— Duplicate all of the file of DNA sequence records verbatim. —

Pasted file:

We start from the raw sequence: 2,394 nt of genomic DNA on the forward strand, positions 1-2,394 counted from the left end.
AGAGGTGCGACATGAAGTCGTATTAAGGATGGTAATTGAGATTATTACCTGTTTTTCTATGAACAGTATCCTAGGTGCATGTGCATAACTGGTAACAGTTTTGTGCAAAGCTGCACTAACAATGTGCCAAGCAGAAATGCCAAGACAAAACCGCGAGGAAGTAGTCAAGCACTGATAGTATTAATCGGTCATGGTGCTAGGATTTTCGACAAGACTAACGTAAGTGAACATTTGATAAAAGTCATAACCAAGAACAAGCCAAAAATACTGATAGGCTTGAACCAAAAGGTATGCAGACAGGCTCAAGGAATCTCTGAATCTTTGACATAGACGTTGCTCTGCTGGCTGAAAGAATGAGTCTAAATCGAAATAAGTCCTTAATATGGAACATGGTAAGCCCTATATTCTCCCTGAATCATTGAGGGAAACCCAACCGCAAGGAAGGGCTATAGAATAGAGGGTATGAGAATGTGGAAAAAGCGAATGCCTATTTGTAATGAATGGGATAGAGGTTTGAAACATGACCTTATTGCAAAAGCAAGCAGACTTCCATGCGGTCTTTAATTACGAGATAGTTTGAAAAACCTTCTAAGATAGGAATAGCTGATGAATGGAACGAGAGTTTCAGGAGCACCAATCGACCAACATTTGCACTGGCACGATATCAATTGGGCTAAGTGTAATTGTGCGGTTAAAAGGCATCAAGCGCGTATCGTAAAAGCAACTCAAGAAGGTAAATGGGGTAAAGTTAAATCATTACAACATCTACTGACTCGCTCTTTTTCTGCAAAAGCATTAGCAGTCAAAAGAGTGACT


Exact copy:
We start from the raw sequence: 2,394 nt of genomic DNA on the forward strand, positions 1-2,394 counted from the left end.
AGAGGTGCGACATGAAGTCGTATTAAGGATGGTAATTGAGATTATTACCTGTTTTTCTATGAACAGTATCCTAGGTGCATGTGCATAACTGGTAACAGTTTTGTGCAAAGCTGCACTAACAATGTGCCAAGCAGAAATGCCAAGACAAAACCGCGAGGAAGTAGTCAAGCACTGATAGTATTAATCGGTCATGGTGCTAGGATTTTCGACAAGACTAACGTAAGTGAACATTTGATAAAAGTCATAACCAAGAACAAGCCAAAAATACTGATAGGCTTGAACCAAAAGGTATGCAGACAGGCTCAAGGAATCTCTGAATCTTTGACATAGACGTTGCTCTGCTGGCTGAAAGAATGAGTCTAAATCGAAATAAGTCCTTAATATGGAACATGGTAAGCCCTATATTCTCCCTGAATCATTGAGGGAAACCCAACCGCAAGGAAGGGCTATAGAATAGAGGGTATGAGAATGTGGAAAAAGCGAATGCCTATTTGTAATGAATGGGATAGAGGTTTGAAACATGACCTTATTGCAAAAGCAAGCAGACTTCCATGCGGTCTTTAATTACGAGATAGTTTGAAAAACCTTCTAAGATAGGAATAGCTGATGAATGGAACGAGAGTTTCAGGAGCACCAATCGACCAACATTTGCACTGGCACGATATCAATTGGGCTAAGTGTAATTGTGCGGTTAAAAGGCATCAAGCGCGTATCGTAAAAGCAACTCAAGAAGGTAAATGGGGTAAAGTTAAATCATTACAACATCTACTGACTCGCTCTTTTTCTGCAAAAGCATTAGCAGTCAAAAGAGTGACT